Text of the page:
Dervish ‘Abdullah lay lazily in a hammock under a flowery ceiling of beautiful white wisteria above him. Enjoying the sun, he marveled at the beauty of the flowers. He was grateful for their beauty.
Then he realized that maybe the flowers weren’t there just to be looked at and admired by him. This thought came into him, because he became aware of subtle movements above him. He shook his head and broke free from the pleasant hypnosis of the flowery beauty.
He looked deeper, more attentively at the many flowers. Suddenly he saw a bee emerge from one flower and fly to another flower. And another bee, and another bee. The dervish saw many bees flying, buzzing, among the flowers. Not one or two, but dozens. All busy collecting nectar for their children in their hives.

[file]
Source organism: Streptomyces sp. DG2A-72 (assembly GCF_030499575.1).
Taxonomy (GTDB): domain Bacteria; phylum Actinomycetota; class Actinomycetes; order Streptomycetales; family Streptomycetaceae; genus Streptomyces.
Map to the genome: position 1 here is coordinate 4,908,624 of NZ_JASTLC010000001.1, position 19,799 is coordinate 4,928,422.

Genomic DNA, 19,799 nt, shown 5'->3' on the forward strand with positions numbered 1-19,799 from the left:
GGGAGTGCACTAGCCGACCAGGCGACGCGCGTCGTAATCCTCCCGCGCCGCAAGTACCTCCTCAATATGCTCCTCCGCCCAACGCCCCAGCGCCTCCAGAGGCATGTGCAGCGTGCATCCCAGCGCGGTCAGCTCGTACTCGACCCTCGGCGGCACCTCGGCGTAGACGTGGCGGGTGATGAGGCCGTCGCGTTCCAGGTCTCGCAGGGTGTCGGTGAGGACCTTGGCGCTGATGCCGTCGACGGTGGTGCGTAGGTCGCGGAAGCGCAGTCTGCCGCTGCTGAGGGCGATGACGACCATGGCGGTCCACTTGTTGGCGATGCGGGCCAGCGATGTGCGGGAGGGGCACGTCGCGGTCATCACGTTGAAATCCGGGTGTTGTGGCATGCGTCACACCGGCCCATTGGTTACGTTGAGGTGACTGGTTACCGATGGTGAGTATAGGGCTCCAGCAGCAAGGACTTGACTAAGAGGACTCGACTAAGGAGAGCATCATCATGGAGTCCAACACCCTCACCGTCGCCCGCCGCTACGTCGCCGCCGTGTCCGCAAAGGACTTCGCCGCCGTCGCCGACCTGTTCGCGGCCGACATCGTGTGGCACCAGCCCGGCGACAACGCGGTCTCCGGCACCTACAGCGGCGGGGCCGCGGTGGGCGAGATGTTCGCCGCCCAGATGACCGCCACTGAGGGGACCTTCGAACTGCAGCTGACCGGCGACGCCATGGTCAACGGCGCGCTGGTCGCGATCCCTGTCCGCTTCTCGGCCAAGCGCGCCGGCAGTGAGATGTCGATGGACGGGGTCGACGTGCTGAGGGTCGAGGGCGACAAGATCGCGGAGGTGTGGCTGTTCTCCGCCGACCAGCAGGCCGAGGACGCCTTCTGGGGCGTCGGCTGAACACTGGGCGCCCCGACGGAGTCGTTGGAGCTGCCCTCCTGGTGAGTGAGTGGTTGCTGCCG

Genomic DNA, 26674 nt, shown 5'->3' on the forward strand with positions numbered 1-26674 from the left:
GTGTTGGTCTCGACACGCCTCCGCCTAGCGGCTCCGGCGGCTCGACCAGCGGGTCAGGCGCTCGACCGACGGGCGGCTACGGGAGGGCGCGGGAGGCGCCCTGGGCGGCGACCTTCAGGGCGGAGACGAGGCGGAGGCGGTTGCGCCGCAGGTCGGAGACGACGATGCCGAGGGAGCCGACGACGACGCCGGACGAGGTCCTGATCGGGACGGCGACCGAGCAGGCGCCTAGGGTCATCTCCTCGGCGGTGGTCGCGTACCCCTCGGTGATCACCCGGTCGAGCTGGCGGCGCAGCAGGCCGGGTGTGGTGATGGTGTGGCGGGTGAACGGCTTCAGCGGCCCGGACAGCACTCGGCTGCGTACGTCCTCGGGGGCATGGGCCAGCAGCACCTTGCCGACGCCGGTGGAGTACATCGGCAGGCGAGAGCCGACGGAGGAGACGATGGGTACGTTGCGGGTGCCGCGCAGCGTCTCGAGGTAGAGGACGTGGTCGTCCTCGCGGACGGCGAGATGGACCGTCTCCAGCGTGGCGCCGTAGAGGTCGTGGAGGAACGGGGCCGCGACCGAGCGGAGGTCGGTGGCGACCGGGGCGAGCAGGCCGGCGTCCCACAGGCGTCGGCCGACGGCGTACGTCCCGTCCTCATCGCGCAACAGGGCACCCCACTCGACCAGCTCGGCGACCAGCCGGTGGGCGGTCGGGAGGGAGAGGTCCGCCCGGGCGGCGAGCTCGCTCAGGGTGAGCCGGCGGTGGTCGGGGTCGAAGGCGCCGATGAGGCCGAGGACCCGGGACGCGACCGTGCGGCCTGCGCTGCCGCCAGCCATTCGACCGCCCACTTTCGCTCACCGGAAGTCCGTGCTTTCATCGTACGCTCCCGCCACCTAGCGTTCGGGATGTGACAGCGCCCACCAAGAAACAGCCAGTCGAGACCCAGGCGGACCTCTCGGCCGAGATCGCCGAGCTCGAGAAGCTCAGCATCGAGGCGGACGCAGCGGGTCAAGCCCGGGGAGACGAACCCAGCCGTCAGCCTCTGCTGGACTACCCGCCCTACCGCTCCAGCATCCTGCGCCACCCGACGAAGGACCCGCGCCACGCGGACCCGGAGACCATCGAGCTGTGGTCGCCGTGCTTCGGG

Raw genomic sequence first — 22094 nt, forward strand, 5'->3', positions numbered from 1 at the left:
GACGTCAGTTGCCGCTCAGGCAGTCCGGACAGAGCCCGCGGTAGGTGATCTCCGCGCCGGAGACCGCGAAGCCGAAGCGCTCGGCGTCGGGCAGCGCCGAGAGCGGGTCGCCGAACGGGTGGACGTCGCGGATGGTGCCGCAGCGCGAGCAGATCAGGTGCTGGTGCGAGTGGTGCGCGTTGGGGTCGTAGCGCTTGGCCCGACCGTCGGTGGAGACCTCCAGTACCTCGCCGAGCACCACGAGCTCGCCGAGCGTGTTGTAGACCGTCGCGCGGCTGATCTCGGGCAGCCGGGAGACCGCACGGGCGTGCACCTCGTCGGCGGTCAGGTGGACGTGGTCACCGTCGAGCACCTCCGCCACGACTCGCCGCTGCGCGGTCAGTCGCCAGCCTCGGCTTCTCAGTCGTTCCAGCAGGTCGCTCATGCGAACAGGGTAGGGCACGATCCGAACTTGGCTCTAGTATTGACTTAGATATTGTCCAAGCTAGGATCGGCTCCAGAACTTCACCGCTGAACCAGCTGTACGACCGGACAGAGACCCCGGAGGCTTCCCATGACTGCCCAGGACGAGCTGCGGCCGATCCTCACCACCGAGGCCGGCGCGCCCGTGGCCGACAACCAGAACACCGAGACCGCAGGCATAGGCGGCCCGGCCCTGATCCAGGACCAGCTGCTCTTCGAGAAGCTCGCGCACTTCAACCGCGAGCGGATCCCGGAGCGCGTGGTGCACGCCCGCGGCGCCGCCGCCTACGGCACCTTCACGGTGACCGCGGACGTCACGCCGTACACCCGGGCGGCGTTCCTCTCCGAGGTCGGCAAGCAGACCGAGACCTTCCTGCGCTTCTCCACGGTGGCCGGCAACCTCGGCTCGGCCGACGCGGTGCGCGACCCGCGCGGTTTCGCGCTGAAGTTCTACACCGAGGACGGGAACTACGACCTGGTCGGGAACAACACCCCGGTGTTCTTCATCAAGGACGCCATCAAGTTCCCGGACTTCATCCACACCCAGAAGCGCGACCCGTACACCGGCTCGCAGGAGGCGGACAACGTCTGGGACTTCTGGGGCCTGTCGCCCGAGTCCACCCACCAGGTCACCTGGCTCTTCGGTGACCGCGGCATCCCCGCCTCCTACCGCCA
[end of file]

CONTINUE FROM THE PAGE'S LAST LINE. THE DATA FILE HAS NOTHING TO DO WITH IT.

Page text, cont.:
‘Abdullah saw this previously hidden world because he managed to see beyond the sensory beauty of the flowers. He learned what to draw his attention to so that he could see further than only the flowers. Now he could see the flowers, but he could also shift his perception so that he could see the subtle movements of the many bees between, and in, the flowers.
The dervish realized that although he had been given the gift of sight to see the beauty of the flowers, their beauty was really for the benefit of the bees.
Dervish ‘Abdullah, lying in his hammock, realized that beyond the visible reality around him there was a deeper reality. The visible reality was there for him to admire and to cherish. But the actual reason of the existence of the visible reality was for the benefit and expression of a deeper reality behind it, around it and in it.